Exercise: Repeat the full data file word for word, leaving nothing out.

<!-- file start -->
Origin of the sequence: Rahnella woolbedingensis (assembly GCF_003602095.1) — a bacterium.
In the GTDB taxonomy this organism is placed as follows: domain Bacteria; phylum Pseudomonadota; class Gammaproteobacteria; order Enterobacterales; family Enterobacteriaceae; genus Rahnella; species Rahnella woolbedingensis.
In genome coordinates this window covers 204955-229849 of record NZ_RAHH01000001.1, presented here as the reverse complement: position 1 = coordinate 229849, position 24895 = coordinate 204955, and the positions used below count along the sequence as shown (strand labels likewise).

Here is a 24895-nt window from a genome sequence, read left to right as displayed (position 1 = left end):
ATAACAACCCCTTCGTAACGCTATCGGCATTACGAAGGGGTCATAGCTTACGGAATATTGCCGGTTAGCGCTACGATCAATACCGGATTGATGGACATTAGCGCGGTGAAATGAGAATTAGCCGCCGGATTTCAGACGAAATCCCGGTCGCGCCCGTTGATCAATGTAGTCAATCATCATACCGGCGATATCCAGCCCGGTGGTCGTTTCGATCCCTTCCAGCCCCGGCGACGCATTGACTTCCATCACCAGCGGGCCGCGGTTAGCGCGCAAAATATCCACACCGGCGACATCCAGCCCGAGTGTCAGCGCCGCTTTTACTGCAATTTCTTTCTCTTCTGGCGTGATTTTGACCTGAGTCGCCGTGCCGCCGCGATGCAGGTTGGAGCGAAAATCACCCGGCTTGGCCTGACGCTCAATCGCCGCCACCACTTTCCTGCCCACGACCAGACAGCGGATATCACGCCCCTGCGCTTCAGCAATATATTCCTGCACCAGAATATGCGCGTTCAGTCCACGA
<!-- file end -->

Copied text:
Origin of the sequence: Rahnella woolbedingensis (assembly GCF_003602095.1) — a bacterium.
In the GTDB taxonomy this organism is placed as follows: domain Bacteria; phylum Pseudomonadota; class Gammaproteobacteria; order Enterobacterales; family Enterobacteriaceae; genus Rahnella; species Rahnella woolbedingensis.
In genome coordinates this window covers 204955-229849 of record NZ_RAHH01000001.1, presented here as the reverse complement: position 1 = coordinate 229849, position 24895 = coordinate 204955, and the positions used below count along the sequence as shown (strand labels likewise).

Here is a 24895-nt window from a genome sequence, read left to right as displayed (position 1 = left end):
ATAACAACCCCTTCGTAACGCTATCGGCATTACGAAGGGGTCATAGCTTACGGAATATTGCCGGTTAGCGCTACGATCAATACCGGATTGATGGACATTAGCGCGGTGAAATGAGAATTAGCCGCCGGATTTCAGACGAAATCCCGGTCGCGCCCGTTGATCAATGTAGTCAATCATCATACCGGCGATATCCAGCCCGGTGGTCGTTTCGATCCCTTCCAGCCCCGGCGACGCATTGACTTCCATCACCAGCGGGCCGCGGTTAGCGCGCAAAATATCCACACCGGCGACATCCAGCCCGAGTGTCAGCGCCGCTTTTACTGCAATTTCTTTCTCTTCTGGCGTGATTTTGACCTGAGTCGCCGTGCCGCCGCGATGCAGGTTGGAGCGAAAATCACCCGGCTTGGCCTGACGCTCAATCGCCGCCACCACTTTCCTGCCCACGACCAGACAGCGGATATCACGCCCCTGCGCTTCAGCAATATATTCCTGCACCAGAATATGCGCGTTCAGTCCACGA